Saudi Arabia says it cut executions by 85 per cent in 2020

  • Saudi Arabia says it cut executions by 85 per cent in 2020

Saudi Arabia says it cut executions by 85 per cent in 2020

The kingdom, which in recent years was a top executioner globally after China and Iran, executed 27 people last year, the HRC said.

However, in response to a report by the global watchdog Human Rights Watch, the commission said in October that the decree came into effect the moment it was issued.

The Gulf state, an absolute monarchy, has long faced criticism for one of the world's highest rates of executions and what human rights campaigners call an opaque judicial system. The change represents an 85 per cent reduction in the number of people put to death past year. compared to 2019.

When asked by The Associated Press, the commission said the new law ordering a stop to such executions came into effect sometime past year.

Nine months after Saudi Arabia vowed to stop executing convicted minors, the kingdom is yet to revoke five death sentences, a Reuters investigation has found.

Maya Foa, Reprieve's director, said that "the apparent progress being made in Saudi Arabia is clearly driven by a desire to clean up its global image", according to the joint statement.

Among those put to death that year by Saudi Arabia were 32 minority Shiites convicted on terrorism charges related to their participation in anti-government protests and clashes with police.

A Saudi official told The Washington Post in August that the kingdom was in the process of revising penalties for drug-related crimes and that a decision to abolish capital punishment for such offenses was expected "very soon".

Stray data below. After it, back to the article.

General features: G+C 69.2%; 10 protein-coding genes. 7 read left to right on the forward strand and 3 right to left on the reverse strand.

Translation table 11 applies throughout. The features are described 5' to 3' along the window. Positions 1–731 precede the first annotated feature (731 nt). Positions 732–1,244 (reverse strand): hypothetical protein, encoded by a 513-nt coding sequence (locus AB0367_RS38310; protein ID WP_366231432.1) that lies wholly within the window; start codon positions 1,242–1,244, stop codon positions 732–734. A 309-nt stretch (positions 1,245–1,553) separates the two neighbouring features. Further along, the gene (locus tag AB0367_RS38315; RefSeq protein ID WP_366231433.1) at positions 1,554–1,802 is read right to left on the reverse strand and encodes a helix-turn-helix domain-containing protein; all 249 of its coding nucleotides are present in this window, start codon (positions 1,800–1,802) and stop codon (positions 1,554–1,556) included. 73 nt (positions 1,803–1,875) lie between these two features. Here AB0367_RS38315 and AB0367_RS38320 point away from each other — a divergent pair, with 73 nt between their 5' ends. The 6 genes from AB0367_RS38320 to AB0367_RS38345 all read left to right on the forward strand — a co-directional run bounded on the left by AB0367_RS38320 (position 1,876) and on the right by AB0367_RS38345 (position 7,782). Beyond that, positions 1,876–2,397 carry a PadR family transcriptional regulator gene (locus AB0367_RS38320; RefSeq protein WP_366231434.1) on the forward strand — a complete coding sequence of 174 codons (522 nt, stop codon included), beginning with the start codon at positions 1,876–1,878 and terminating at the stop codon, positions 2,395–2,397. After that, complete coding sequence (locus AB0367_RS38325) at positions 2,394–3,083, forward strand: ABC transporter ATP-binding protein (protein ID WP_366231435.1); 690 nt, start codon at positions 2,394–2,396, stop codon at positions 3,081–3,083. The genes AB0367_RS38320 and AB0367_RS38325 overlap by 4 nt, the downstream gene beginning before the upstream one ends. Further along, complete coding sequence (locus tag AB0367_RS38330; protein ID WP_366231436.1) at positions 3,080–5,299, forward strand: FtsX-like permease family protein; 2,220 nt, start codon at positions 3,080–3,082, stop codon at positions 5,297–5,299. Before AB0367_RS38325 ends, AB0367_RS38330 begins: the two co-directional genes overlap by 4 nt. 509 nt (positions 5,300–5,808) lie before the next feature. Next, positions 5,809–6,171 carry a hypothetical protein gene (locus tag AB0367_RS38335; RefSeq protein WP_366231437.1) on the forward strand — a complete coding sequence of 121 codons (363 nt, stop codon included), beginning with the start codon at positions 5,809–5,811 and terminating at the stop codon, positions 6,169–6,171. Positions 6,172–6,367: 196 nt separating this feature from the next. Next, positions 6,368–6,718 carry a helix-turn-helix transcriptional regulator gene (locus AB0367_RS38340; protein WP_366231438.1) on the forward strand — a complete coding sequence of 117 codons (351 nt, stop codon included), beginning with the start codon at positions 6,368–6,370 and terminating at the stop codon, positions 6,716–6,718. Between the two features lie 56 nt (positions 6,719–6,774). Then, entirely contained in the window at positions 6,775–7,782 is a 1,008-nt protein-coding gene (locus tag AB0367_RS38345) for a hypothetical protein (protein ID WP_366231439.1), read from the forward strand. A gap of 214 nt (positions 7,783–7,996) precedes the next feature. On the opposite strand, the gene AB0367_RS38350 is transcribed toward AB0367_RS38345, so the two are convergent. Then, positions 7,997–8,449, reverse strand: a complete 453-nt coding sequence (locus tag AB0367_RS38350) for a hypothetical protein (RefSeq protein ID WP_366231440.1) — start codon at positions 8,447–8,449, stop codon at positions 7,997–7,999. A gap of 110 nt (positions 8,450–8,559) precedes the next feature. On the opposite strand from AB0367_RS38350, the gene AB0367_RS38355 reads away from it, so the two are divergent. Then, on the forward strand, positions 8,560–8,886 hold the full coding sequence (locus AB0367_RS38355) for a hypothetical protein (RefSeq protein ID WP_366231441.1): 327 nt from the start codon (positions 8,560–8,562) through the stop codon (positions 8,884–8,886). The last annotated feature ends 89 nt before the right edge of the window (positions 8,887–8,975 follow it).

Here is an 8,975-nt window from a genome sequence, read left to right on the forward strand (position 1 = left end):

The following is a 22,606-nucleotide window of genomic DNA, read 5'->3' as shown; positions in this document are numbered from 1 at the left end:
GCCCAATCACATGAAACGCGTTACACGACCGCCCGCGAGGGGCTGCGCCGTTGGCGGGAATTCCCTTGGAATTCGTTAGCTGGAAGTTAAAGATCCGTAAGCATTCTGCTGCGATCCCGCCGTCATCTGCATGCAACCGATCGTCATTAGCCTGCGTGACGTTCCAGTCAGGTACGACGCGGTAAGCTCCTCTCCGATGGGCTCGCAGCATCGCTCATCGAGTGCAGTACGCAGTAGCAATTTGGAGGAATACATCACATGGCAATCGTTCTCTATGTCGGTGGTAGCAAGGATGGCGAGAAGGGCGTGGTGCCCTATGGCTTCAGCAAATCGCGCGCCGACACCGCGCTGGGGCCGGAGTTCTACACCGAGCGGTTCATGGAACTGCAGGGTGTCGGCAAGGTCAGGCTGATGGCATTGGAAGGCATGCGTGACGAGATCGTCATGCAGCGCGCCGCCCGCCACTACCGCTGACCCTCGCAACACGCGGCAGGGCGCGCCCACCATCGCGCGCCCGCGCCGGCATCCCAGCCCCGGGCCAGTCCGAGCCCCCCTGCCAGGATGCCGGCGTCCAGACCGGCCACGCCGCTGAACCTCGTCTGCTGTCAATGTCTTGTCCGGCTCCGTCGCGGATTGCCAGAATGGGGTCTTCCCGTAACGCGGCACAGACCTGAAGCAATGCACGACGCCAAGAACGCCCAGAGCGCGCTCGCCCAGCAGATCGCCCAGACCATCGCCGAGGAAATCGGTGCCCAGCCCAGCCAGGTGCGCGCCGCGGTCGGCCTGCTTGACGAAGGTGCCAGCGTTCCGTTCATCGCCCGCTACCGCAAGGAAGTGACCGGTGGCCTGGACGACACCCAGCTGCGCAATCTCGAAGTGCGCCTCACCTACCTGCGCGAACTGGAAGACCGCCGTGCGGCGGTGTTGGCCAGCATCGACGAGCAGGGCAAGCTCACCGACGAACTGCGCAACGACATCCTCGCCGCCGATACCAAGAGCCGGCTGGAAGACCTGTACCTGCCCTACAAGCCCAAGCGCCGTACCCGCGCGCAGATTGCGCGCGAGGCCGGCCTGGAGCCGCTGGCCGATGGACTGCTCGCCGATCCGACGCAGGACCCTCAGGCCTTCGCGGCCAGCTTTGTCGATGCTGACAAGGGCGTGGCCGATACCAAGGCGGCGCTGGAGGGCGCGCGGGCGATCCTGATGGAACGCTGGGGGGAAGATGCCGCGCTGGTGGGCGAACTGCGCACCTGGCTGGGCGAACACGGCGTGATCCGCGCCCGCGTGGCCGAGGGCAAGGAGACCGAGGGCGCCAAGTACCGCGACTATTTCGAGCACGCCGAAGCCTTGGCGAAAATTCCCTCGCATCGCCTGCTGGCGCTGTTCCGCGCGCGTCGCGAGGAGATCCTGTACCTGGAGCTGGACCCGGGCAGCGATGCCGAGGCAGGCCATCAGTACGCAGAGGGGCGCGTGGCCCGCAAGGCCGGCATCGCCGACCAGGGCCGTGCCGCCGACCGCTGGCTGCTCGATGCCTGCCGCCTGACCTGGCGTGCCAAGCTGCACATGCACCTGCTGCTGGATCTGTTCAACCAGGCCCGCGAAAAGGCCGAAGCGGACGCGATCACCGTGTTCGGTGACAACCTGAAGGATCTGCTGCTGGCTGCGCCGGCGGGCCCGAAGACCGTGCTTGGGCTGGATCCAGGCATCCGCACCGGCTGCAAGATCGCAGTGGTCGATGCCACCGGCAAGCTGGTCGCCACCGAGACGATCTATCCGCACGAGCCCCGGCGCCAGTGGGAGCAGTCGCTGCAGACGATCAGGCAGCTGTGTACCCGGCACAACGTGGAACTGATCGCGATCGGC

Discretionary judgments for ta'zir crimes led to arbitrary rulings with contentious outcomes. Almost 40 percent of the roughly 800 executions carried out in the kingdom over the past five years were for crimes such as drug trafficking, according to Reprieve, which advocates for the abolition of capital punishment.

Britain-based campaign group Reprieve reported 25 executions in Saudi Arabia in 2020, saying it was the lowest figure since it began monitoring executions in 2013 but cautioned that the number could increase this year. The last execution for such a crime in the kingdom was January 14, 2020, according to cases monitored by ESOHR, James Suzano, the organization's legal director, said in a text message. "The moratorium on drug-related offences means the kingdom is giving more non-violent criminals a second chance".

The commission's statement did not specify a timeline for the implementation of the decree.

In 2018, Saudi Arabia announced a ban on capital punishment for crimes committed by minors and in 2020 applied the ban retroactively, according to the HRC, a government organisation.

Human Rights Watch Deputy Middle East Director Adam Coogle said the decrease in executions is a positive sign, but that the Saudi authorities must also address the country's horribly unfair and biased criminal justice system that hands down these sentences.

In April, Riyadh had announced a moratorium on the death penalty for offenders who were minors at the time of their crimes.